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‘Period poverty’ is not just in developing countries: It affects U.S. college women, too

A study from George Mason University found that 14% of college women can’t afford tampons, pads, or menstrual cups at some point during the year.

‘Period poverty’ is not just in developing countries: It affects U.S. college women, too
[Photo: Stanley Morales/Unsplash]
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You’ve probably read about girls and women unable to afford sanitary products in countries like Tanzania and Ghana. It’s also happening in New York, Texas, Oklahoma, and Nebraska.

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A new study out of George Mason University found that 14% of college women are unable to afford tampons, pads, or menstrual cups at some point during the year, and 10% cannot afford them every month. Those numbers are strongly slanted toward women of color: a staggering 25% of Latina women report being unable to afford products in the last year, and 19% of Black women report the same.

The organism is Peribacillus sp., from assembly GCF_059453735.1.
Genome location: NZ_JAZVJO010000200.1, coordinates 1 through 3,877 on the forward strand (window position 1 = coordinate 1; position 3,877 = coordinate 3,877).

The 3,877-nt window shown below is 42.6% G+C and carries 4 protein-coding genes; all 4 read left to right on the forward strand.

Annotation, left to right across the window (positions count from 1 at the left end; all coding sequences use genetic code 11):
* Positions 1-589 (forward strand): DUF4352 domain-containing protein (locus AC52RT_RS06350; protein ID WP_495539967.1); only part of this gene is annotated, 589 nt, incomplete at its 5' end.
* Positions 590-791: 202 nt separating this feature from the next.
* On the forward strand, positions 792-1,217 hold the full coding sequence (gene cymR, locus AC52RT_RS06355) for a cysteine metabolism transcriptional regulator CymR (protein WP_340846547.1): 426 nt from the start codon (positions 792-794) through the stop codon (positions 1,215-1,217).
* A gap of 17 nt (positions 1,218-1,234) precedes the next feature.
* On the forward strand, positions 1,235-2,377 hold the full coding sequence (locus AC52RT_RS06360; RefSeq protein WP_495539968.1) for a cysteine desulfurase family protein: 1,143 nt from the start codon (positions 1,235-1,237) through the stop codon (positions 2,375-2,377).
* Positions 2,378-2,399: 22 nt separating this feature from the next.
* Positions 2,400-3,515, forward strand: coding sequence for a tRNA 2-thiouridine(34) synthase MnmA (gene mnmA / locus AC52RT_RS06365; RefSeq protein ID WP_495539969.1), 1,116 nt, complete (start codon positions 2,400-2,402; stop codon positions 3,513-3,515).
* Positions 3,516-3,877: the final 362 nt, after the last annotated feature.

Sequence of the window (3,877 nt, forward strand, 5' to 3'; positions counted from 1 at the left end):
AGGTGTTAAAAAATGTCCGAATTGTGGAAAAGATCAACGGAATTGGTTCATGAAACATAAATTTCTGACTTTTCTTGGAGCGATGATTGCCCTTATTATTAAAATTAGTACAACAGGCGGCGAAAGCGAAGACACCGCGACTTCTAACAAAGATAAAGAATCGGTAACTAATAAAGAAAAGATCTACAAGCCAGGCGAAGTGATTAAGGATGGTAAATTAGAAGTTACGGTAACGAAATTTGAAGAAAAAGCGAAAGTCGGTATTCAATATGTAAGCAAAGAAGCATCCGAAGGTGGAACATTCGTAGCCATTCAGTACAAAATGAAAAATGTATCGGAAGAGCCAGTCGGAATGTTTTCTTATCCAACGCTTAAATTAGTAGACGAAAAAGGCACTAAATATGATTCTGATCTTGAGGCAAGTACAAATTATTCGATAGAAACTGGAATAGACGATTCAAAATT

In addition to the obvious stress this places on college women, the study also found that monthly period poverty correlates with higher rates of moderate and severe depression.

The average U.S. woman spends $160 per year on sanitary supplies—and that’s an average, meaning a large portion of American women are spending more. That totals an average of $6,360 between the ages of 12 and 52. In recent years, programs have cropped up at colleges to provide free reusable menstrual cups, which can cost $20–$50 each, though some women say that the cups do not fit them, or prefer tampons or pads.

The researchers suggest that all colleges should make sanitary products freely available, and that public policies should decrease the so-called pink tax in favor of more affordable (and likely subsidized) options. It’s also important to stock female restrooms at any event or organization.